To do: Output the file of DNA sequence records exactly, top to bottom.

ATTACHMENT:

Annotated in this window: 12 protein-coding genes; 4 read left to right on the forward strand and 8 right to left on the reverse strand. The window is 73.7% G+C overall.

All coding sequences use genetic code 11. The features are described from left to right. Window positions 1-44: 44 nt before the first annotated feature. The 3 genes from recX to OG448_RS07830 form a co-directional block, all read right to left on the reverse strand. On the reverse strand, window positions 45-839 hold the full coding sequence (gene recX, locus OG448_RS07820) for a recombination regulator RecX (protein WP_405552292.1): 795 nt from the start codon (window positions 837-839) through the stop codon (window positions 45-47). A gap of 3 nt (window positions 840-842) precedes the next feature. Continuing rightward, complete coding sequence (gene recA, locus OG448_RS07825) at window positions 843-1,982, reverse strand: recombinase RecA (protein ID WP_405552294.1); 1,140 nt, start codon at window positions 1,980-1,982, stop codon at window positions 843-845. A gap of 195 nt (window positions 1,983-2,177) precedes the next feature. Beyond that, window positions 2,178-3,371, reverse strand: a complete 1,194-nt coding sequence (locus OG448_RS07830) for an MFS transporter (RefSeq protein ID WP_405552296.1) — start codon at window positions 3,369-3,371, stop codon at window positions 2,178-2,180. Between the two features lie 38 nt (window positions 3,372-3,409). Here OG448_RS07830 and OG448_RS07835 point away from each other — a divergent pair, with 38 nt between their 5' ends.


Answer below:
Annotated in this window: 12 protein-coding genes; 4 read left to right on the forward strand and 8 right to left on the reverse strand. The window is 73.7% G+C overall.

All coding sequences use genetic code 11. The features are described from left to right. Window positions 1-44: 44 nt before the first annotated feature. The 3 genes from recX to OG448_RS07830 form a co-directional block, all read right to left on the reverse strand. On the reverse strand, window positions 45-839 hold the full coding sequence (gene recX, locus OG448_RS07820) for a recombination regulator RecX (protein WP_405552292.1): 795 nt from the start codon (window positions 837-839) through the stop codon (window positions 45-47). A gap of 3 nt (window positions 840-842) precedes the next feature. Continuing rightward, complete coding sequence (gene recA, locus OG448_RS07825) at window positions 843-1,982, reverse strand: recombinase RecA (protein ID WP_405552294.1); 1,140 nt, start codon at window positions 1,980-1,982, stop codon at window positions 843-845. A gap of 195 nt (window positions 1,983-2,177) precedes the next feature. Beyond that, window positions 2,178-3,371, reverse strand: a complete 1,194-nt coding sequence (locus OG448_RS07830) for an MFS transporter (RefSeq protein ID WP_405552296.1) — start codon at window positions 3,369-3,371, stop codon at window positions 2,178-2,180. Between the two features lie 38 nt (window positions 3,372-3,409). Here OG448_RS07830 and OG448_RS07835 point away from each other — a divergent pair, with 38 nt between their 5' ends.